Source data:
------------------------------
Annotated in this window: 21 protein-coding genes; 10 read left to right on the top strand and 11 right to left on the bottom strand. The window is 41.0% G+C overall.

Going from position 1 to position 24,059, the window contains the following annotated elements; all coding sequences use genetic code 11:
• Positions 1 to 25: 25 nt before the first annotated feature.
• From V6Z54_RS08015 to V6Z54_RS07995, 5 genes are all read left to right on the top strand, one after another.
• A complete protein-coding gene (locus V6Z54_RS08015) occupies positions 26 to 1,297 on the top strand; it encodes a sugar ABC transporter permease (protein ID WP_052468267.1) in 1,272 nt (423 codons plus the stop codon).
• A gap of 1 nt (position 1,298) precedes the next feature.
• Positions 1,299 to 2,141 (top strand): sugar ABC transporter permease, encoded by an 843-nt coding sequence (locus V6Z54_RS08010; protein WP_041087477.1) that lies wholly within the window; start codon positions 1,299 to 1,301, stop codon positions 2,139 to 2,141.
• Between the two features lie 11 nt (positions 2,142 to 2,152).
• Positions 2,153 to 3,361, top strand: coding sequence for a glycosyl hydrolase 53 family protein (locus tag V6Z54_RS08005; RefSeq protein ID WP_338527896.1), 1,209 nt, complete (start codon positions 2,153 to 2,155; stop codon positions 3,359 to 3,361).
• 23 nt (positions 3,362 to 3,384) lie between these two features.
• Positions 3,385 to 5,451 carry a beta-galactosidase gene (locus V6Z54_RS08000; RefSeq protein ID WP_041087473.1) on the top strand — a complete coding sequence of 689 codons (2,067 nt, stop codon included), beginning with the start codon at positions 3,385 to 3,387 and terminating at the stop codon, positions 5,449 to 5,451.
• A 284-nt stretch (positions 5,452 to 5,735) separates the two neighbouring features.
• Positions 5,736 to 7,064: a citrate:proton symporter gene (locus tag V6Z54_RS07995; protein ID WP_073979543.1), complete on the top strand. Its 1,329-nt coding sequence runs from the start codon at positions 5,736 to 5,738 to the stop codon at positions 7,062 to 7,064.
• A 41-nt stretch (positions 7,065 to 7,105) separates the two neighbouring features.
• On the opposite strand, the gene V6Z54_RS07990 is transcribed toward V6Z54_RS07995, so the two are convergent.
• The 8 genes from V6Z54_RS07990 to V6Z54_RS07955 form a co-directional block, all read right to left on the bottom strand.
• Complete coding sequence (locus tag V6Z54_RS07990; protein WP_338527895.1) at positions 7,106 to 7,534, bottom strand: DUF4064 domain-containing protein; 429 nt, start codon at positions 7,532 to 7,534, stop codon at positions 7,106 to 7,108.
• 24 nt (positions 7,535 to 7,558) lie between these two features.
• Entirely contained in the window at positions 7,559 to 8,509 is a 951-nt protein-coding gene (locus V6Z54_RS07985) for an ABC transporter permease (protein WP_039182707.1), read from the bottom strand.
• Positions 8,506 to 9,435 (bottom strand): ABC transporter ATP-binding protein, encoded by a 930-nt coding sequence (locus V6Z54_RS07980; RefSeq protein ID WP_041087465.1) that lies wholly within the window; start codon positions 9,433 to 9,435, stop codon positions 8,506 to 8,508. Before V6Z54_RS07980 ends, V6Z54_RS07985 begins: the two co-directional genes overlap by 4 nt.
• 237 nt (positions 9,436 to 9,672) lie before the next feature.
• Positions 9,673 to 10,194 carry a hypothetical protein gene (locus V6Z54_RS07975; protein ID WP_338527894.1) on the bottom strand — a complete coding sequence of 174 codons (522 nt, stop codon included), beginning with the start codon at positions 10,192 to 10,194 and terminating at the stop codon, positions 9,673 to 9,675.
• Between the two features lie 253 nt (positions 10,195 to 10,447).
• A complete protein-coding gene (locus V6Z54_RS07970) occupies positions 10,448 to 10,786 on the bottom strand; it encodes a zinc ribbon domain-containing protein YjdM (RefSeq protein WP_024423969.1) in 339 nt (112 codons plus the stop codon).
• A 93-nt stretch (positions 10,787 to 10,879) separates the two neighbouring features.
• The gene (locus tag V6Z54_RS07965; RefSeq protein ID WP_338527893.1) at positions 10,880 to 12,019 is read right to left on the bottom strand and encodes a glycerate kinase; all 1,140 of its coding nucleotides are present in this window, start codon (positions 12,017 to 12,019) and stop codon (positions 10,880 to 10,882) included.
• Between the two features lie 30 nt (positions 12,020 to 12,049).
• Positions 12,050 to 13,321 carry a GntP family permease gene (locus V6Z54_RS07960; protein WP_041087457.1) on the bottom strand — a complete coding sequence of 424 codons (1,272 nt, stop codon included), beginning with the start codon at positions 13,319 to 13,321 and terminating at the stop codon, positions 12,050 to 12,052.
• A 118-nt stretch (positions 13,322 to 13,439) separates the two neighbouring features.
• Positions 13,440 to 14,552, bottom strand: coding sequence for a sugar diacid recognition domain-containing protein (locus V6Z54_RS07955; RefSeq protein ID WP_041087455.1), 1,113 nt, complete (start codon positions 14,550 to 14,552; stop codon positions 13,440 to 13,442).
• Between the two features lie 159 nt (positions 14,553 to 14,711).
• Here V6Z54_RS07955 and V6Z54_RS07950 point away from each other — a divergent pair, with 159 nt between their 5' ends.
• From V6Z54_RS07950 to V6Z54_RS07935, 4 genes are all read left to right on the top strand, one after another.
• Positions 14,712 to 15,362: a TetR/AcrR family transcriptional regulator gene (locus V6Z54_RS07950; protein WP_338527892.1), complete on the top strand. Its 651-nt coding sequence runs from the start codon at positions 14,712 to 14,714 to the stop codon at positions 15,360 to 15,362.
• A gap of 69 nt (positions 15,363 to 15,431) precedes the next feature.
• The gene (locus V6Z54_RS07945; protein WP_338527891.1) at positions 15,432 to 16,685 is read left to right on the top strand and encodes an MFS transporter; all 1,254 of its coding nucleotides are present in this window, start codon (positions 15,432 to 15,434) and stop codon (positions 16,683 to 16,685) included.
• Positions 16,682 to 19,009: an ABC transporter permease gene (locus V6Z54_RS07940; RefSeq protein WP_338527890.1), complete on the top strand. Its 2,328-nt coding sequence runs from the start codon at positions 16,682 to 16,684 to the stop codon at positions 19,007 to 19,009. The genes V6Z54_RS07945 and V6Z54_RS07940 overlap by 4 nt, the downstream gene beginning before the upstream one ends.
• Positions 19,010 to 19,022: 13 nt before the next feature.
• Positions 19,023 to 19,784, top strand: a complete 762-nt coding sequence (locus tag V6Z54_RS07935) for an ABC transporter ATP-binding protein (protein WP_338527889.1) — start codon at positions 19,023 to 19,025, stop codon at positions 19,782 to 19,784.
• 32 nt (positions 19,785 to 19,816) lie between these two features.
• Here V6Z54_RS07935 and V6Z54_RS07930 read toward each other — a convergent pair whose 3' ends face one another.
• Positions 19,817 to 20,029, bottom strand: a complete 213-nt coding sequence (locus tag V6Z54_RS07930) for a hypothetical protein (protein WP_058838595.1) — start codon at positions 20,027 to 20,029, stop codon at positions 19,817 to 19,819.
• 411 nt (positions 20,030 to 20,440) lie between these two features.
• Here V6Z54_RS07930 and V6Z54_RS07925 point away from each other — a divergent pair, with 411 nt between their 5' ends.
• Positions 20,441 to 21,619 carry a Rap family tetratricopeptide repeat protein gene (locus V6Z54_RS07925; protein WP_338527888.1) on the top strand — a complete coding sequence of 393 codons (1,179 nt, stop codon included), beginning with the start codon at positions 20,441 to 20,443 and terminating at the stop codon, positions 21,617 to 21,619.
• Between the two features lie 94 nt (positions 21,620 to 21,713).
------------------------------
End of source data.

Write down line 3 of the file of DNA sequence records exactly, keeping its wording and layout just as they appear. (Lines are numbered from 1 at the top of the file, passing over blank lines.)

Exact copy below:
• Positions 1 to 25: 25 nt before the first annotated feature.